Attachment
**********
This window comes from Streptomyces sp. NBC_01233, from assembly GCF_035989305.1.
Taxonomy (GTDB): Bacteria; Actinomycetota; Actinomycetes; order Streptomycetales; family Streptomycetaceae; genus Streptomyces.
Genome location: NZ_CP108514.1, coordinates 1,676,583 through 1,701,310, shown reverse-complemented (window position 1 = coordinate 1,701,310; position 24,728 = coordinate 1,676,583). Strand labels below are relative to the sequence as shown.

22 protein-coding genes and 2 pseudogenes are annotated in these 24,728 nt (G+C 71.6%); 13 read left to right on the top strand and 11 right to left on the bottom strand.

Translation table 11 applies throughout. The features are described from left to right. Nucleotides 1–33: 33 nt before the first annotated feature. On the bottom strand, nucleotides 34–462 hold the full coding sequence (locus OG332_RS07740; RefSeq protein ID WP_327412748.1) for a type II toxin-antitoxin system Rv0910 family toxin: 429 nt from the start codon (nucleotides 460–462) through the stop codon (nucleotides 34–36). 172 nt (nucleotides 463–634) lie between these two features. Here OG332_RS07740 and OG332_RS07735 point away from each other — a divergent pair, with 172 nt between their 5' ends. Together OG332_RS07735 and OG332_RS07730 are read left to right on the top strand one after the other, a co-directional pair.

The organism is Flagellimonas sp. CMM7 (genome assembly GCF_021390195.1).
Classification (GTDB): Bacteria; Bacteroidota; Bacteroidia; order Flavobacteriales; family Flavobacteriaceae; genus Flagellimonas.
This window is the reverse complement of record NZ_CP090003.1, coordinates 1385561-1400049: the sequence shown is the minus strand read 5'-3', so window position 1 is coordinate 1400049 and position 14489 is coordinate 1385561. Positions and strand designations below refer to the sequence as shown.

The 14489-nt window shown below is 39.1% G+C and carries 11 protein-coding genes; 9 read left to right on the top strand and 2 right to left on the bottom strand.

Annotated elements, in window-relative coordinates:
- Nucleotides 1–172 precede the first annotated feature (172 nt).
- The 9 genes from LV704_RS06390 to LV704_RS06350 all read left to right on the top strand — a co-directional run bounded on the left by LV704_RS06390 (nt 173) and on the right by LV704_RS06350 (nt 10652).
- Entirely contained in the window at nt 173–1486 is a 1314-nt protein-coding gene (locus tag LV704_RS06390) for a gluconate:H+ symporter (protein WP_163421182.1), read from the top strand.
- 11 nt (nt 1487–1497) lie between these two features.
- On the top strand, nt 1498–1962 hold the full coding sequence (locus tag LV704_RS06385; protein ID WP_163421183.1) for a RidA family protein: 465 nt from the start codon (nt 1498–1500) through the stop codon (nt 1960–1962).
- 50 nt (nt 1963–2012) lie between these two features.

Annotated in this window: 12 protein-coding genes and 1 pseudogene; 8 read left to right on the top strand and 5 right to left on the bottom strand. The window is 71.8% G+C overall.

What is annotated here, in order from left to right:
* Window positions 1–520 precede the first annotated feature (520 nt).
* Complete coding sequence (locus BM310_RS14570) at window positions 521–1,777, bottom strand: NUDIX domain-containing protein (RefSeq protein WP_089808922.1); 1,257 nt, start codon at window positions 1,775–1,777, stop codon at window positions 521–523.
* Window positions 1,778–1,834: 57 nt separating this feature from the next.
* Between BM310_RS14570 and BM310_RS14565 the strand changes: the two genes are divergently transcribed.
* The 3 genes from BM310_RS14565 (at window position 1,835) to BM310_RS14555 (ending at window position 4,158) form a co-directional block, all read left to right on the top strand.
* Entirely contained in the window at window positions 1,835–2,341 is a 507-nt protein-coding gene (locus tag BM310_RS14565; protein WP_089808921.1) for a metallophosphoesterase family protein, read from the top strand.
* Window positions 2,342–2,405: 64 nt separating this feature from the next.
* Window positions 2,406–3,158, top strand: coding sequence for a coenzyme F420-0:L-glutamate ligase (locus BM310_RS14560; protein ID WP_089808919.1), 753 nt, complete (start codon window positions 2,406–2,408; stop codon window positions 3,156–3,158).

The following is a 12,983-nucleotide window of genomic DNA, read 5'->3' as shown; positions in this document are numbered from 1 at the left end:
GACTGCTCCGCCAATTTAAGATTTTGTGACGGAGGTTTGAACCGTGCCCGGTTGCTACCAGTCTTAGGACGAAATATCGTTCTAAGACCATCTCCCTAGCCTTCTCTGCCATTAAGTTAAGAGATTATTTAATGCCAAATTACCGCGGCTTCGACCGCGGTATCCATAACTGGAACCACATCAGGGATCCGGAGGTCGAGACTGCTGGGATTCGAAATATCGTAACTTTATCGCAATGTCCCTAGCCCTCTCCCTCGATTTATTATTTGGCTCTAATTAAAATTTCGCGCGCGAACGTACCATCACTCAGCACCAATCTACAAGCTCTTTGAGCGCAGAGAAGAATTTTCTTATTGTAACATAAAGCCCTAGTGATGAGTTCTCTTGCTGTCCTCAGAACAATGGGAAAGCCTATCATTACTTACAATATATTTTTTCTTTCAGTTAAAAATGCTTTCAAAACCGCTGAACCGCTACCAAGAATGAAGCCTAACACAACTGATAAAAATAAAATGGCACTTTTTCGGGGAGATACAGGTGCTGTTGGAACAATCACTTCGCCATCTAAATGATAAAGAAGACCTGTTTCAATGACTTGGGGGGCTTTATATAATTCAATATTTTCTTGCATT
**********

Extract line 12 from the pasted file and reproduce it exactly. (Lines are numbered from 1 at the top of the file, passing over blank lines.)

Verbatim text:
- The 9 genes from LV704_RS06390 to LV704_RS06350 all read left to right on the top strand — a co-directional run bounded on the left by LV704_RS06390 (nt 173) and on the right by LV704_RS06350 (nt 10652).